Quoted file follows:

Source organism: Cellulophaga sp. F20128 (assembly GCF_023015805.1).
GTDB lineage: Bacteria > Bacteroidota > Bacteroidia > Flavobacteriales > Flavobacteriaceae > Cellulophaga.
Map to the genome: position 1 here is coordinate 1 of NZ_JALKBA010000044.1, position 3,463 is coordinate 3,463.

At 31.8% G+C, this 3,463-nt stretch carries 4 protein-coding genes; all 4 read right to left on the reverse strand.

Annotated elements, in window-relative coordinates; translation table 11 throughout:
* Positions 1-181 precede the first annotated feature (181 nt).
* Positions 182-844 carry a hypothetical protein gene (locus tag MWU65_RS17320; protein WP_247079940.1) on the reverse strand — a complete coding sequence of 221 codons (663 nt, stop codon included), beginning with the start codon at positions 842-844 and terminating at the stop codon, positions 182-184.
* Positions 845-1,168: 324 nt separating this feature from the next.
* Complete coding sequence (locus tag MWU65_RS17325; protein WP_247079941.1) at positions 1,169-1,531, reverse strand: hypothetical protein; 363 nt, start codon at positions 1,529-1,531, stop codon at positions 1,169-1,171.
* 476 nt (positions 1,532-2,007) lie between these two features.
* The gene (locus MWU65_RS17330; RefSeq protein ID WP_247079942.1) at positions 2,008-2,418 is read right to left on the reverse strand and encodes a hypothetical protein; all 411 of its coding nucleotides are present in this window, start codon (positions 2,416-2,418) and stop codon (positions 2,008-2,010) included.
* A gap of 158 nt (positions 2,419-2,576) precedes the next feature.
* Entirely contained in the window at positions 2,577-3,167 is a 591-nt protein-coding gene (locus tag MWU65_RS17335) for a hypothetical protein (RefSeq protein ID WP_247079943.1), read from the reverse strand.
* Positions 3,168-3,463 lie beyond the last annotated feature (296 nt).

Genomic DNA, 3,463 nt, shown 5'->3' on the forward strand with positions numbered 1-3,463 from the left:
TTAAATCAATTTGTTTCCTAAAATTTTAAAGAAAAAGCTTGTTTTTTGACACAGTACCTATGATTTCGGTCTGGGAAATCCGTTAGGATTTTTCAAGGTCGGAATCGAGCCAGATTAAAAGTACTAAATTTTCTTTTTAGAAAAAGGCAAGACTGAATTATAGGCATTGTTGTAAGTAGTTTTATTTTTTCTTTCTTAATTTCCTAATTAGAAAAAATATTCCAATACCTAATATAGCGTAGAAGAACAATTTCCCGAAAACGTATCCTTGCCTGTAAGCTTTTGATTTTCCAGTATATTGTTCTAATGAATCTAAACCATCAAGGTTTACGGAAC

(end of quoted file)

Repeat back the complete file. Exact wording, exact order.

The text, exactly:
Source organism: Cellulophaga sp. F20128 (assembly GCF_023015805.1).
GTDB lineage: Bacteria > Bacteroidota > Bacteroidia > Flavobacteriales > Flavobacteriaceae > Cellulophaga.
Map to the genome: position 1 here is coordinate 1 of NZ_JALKBA010000044.1, position 3,463 is coordinate 3,463.

At 31.8% G+C, this 3,463-nt stretch carries 4 protein-coding genes; all 4 read right to left on the reverse strand.

Annotated elements, in window-relative coordinates; translation table 11 throughout:
* Positions 1-181 precede the first annotated feature (181 nt).
* Positions 182-844 carry a hypothetical protein gene (locus tag MWU65_RS17320; protein WP_247079940.1) on the reverse strand — a complete coding sequence of 221 codons (663 nt, stop codon included), beginning with the start codon at positions 842-844 and terminating at the stop codon, positions 182-184.
* Positions 845-1,168: 324 nt separating this feature from the next.
* Complete coding sequence (locus tag MWU65_RS17325; protein WP_247079941.1) at positions 1,169-1,531, reverse strand: hypothetical protein; 363 nt, start codon at positions 1,529-1,531, stop codon at positions 1,169-1,171.
* 476 nt (positions 1,532-2,007) lie between these two features.
* The gene (locus MWU65_RS17330; RefSeq protein ID WP_247079942.1) at positions 2,008-2,418 is read right to left on the reverse strand and encodes a hypothetical protein; all 411 of its coding nucleotides are present in this window, start codon (positions 2,416-2,418) and stop codon (positions 2,008-2,010) included.
* A gap of 158 nt (positions 2,419-2,576) precedes the next feature.
* Entirely contained in the window at positions 2,577-3,167 is a 591-nt protein-coding gene (locus tag MWU65_RS17335) for a hypothetical protein (RefSeq protein ID WP_247079943.1), read from the reverse strand.
* Positions 3,168-3,463 lie beyond the last annotated feature (296 nt).

Genomic DNA, 3,463 nt, shown 5'->3' on the forward strand with positions numbered 1-3,463 from the left:
TTAAATCAATTTGTTTCCTAAAATTTTAAAGAAAAAGCTTGTTTTTTGACACAGTACCTATGATTTCGGTCTGGGAAATCCGTTAGGATTTTTCAAGGTCGGAATCGAGCCAGATTAAAAGTACTAAATTTTCTTTTTAGAAAAAGGCAAGACTGAATTATAGGCATTGTTGTAAGTAGTTTTATTTTTTCTTTCTTAATTTCCTAATTAGAAAAAATATTCCAATACCTAATATAGCGTAGAAGAACAATTTCCCGAAAACGTATCCTTGCCTGTAAGCTTTTGATTTTCCAGTATATTGTTCTAATGAATCTAAACCATCAAGGTTTACGGAAC